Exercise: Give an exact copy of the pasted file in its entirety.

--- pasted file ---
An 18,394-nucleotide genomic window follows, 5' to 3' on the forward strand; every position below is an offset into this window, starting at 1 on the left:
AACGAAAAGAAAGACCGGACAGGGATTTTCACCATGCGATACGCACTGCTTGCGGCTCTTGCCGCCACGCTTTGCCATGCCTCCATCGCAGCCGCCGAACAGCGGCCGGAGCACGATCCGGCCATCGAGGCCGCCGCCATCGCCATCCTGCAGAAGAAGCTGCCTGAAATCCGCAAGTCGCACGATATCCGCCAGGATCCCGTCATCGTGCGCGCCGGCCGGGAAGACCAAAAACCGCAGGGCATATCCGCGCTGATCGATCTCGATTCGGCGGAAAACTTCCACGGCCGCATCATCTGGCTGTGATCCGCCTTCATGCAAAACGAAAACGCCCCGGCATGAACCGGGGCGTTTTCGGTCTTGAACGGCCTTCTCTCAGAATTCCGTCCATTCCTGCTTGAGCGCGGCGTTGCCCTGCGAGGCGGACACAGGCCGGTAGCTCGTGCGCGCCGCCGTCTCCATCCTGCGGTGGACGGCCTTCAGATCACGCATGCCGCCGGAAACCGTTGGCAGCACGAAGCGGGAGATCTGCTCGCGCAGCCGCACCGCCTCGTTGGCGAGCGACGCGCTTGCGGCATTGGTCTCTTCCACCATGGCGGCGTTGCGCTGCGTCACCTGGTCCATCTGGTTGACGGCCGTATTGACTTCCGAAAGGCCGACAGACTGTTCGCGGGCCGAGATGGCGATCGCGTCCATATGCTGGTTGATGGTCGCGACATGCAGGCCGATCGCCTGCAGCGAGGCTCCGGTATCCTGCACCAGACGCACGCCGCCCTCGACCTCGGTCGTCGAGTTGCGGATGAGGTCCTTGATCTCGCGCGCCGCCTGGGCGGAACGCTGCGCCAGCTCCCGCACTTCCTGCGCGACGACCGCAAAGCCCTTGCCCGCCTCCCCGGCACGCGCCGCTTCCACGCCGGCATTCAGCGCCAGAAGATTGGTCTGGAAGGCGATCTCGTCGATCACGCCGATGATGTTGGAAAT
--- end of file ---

An 18,394-nucleotide genomic window follows, 5' to 3' on the forward strand; every position below is an offset into this window, starting at 1 on the left:
AACGAAAAGAAAGACCGGACAGGGATTTTCACCATGCGATACGCACTGCTTGCGGCTCTTGCCGCCACGCTTTGCCATGCCTCCATCGCAGCCGCCGAACAGCGGCCGGAGCACGATCCGGCCATCGAGGCCGCCGCCATCGCCATCCTGCAGAAGAAGCTGCCTGAAATCCGCAAGTCGCACGATATCCGCCAGGATCCCGTCATCGTGCGCGCCGGCCGGGAAGACCAAAAACCGCAGGGCATATCCGCGCTGATCGATCTCGATTCGGCGGAAAACTTCCACGGCCGCATCATCTGGCTGTGATCCGCCTTCATGCAAAACGAAAACGCCCCGGCATGAACCGGGGCGTTTTCGGTCTTGAACGGCCTTCTCTCAGAATTCCGTCCATTCCTGCTTGAGCGCGGCGTTGCCCTGCGAGGCGGACACAGGCCGGTAGCTCGTGCGCGCCGCCGTCTCCATCCTGCGGTGGACGGCCTTCAGATCACGCATGCCGCCGGAAACCGTTGGCAGCACGAAGCGGGAGATCTGCTCGCGCAGCCGCACCGCCTCGTTGGCGAGCGACGCGCTTGCGGCATTGGTCTCTTCCACCATGGCGGCGTTGCGCTGCGTCACCTGGTCCATCTGGTTGACGGCCGTATTGACTTCCGAAAGGCCGACAGACTGTTCGCGGGCCGAGATGGCGATCGCGTCCATATGCTGGTTGATGGTCGCGACATGCAGGCCGATCGCCTGCAGCGAGGCTCCGGTATCCTGCACCAGACGCACGCCGCCCTCGACCTCGGTCGTCGAGTTGCGGATGAGGTCCTTGATCTCGCGCGCCGCCTGGGCGGAACGCTGCGCCAGCTCCCGCACTTCCTGCGCGACGACCGCAAAGCCCTTGCCCGCCTCCCCGGCACGCGCCGCTTCCACGCCGGCATTCAGCGCCAGAAGATTGGTCTGGAAGGCGATCTCGTCGATCACGCCGATGATGTTGGAAAT